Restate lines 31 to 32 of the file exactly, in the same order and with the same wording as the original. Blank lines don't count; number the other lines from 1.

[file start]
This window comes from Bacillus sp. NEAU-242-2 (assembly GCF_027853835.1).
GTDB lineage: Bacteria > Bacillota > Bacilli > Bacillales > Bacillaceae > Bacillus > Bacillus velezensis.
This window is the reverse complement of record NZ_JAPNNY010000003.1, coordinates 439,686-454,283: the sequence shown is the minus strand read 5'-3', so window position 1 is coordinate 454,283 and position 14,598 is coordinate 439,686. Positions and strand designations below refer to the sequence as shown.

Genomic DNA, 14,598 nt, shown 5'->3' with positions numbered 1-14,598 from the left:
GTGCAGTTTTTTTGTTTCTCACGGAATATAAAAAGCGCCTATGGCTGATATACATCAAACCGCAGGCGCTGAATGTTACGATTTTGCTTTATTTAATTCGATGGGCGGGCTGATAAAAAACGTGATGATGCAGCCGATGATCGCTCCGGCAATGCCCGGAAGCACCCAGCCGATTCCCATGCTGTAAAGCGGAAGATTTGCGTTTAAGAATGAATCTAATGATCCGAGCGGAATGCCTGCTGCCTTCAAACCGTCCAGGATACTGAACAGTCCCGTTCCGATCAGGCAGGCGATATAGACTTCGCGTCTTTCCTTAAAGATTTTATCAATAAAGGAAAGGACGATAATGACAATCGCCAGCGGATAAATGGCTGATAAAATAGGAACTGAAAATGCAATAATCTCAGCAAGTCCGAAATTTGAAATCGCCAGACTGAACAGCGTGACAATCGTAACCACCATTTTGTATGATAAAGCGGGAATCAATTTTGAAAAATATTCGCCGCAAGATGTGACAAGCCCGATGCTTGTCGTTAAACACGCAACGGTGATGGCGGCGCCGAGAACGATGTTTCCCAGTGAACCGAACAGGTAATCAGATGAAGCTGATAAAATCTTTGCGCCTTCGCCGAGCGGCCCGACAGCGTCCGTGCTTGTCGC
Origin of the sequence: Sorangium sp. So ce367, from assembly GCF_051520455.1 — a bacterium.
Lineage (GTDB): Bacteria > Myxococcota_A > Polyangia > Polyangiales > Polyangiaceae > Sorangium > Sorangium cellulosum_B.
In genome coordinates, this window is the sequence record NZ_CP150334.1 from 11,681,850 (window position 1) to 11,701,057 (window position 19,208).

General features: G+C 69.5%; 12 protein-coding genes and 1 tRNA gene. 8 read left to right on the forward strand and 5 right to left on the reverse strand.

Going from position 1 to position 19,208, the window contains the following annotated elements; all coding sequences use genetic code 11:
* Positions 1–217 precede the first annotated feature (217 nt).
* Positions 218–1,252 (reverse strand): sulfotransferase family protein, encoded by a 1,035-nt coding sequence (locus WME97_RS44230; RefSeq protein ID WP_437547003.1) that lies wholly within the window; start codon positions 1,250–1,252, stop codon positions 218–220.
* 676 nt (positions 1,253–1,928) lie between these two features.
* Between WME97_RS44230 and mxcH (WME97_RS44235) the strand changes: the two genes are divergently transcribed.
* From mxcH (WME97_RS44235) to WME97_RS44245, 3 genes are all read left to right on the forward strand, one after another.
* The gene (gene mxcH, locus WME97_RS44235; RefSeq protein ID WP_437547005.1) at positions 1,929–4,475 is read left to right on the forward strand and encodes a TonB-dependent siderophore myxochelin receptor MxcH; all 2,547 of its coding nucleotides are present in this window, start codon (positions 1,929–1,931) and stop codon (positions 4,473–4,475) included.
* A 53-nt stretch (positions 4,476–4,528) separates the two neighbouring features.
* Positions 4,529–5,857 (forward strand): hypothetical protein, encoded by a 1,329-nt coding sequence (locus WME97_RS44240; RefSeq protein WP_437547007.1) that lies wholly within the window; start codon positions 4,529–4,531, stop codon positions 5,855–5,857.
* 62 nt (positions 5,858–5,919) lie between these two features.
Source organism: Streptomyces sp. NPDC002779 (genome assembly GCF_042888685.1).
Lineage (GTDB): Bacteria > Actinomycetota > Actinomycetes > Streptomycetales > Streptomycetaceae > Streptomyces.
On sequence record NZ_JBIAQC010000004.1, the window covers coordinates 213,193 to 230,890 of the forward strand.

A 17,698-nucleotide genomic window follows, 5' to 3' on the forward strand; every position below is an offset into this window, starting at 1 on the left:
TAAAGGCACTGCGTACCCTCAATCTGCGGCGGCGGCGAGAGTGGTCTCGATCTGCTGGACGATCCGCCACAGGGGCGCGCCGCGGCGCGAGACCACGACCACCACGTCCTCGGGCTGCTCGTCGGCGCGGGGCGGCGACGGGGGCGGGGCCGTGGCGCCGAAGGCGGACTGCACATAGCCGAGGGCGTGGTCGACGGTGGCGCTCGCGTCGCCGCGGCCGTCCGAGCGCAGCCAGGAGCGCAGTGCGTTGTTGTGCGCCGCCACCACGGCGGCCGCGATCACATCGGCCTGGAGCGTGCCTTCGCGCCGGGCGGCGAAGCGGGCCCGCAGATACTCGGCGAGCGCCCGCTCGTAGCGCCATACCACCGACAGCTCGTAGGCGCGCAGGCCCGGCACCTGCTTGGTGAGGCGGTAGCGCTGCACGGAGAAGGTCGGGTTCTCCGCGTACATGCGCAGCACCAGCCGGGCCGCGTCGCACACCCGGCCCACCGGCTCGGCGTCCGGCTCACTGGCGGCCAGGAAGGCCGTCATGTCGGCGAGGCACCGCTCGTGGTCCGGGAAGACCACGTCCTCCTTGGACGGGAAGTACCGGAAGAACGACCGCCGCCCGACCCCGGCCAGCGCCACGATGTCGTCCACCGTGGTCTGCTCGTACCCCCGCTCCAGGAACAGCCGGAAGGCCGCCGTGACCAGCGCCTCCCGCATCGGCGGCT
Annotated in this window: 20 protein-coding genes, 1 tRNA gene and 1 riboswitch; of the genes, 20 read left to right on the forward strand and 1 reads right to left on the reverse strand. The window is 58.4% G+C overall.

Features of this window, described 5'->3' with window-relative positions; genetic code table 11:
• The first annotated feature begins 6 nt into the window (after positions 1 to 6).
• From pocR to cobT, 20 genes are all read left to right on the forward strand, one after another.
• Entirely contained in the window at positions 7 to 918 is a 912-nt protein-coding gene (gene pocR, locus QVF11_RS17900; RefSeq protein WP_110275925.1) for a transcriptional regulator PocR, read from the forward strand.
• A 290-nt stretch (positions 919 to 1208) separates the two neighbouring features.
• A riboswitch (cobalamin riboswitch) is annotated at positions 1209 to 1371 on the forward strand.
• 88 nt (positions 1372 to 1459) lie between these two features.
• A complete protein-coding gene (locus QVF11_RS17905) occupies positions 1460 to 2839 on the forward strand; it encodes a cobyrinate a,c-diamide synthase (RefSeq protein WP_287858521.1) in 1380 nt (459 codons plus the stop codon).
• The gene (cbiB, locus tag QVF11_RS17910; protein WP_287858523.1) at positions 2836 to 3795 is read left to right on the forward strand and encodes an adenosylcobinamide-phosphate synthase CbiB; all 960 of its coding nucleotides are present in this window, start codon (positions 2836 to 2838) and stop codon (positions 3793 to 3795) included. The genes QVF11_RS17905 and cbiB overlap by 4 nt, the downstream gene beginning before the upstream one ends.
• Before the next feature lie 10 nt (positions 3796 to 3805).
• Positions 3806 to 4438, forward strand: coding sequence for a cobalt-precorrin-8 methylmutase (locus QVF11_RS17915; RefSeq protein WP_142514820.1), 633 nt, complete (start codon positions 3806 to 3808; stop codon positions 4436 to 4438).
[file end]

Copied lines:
• A riboswitch (cobalamin riboswitch) is annotated at positions 1209 to 1371 on the forward strand.
• 88 nt (positions 1372 to 1459) lie between these two features.